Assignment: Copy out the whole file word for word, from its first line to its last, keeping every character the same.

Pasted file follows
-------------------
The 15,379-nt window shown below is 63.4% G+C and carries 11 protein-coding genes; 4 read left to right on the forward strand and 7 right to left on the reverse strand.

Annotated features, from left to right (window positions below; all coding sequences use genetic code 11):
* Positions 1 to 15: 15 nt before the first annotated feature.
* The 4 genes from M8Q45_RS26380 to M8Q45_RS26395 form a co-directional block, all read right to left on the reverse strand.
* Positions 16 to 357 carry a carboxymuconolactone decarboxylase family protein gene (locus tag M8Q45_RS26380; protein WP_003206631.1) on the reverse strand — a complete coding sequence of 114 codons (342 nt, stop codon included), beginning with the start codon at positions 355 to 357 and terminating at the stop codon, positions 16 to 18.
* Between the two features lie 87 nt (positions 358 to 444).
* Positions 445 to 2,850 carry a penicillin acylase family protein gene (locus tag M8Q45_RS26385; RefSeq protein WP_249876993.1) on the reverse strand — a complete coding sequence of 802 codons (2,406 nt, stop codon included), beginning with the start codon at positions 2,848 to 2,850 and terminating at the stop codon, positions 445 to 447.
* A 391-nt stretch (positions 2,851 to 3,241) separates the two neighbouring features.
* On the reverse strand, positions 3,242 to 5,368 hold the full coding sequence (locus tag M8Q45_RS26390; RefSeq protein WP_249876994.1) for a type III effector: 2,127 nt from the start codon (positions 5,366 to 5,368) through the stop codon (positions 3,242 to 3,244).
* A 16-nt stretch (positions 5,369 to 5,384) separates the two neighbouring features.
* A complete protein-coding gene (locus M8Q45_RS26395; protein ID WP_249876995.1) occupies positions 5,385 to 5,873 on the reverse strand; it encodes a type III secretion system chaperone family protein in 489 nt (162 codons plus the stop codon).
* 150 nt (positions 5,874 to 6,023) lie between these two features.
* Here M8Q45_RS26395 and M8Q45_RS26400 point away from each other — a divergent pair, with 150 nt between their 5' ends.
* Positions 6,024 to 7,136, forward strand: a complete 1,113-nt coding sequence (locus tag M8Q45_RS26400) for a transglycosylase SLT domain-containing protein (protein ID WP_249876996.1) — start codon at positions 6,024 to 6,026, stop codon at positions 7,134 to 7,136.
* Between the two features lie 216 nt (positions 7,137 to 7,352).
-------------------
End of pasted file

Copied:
The 15,379-nt window shown below is 63.4% G+C and carries 11 protein-coding genes; 4 read left to right on the forward strand and 7 right to left on the reverse strand.

Annotated features, from left to right (window positions below; all coding sequences use genetic code 11):
* Positions 1 to 15: 15 nt before the first annotated feature.
* The 4 genes from M8Q45_RS26380 to M8Q45_RS26395 form a co-directional block, all read right to left on the reverse strand.
* Positions 16 to 357 carry a carboxymuconolactone decarboxylase family protein gene (locus tag M8Q45_RS26380; protein WP_003206631.1) on the reverse strand — a complete coding sequence of 114 codons (342 nt, stop codon included), beginning with the start codon at positions 355 to 357 and terminating at the stop codon, positions 16 to 18.
* Between the two features lie 87 nt (positions 358 to 444).
* Positions 445 to 2,850 carry a penicillin acylase family protein gene (locus tag M8Q45_RS26385; RefSeq protein WP_249876993.1) on the reverse strand — a complete coding sequence of 802 codons (2,406 nt, stop codon included), beginning with the start codon at positions 2,848 to 2,850 and terminating at the stop codon, positions 445 to 447.
* A 391-nt stretch (positions 2,851 to 3,241) separates the two neighbouring features.
* On the reverse strand, positions 3,242 to 5,368 hold the full coding sequence (locus tag M8Q45_RS26390; RefSeq protein WP_249876994.1) for a type III effector: 2,127 nt from the start codon (positions 5,366 to 5,368) through the stop codon (positions 3,242 to 3,244).
* A 16-nt stretch (positions 5,369 to 5,384) separates the two neighbouring features.
* A complete protein-coding gene (locus M8Q45_RS26395; protein ID WP_249876995.1) occupies positions 5,385 to 5,873 on the reverse strand; it encodes a type III secretion system chaperone family protein in 489 nt (162 codons plus the stop codon).
* 150 nt (positions 5,874 to 6,023) lie between these two features.
* Here M8Q45_RS26395 and M8Q45_RS26400 point away from each other — a divergent pair, with 150 nt between their 5' ends.
* Positions 6,024 to 7,136, forward strand: a complete 1,113-nt coding sequence (locus tag M8Q45_RS26400) for a transglycosylase SLT domain-containing protein (protein ID WP_249876996.1) — start codon at positions 6,024 to 6,026, stop codon at positions 7,134 to 7,136.
* Between the two features lie 216 nt (positions 7,137 to 7,352).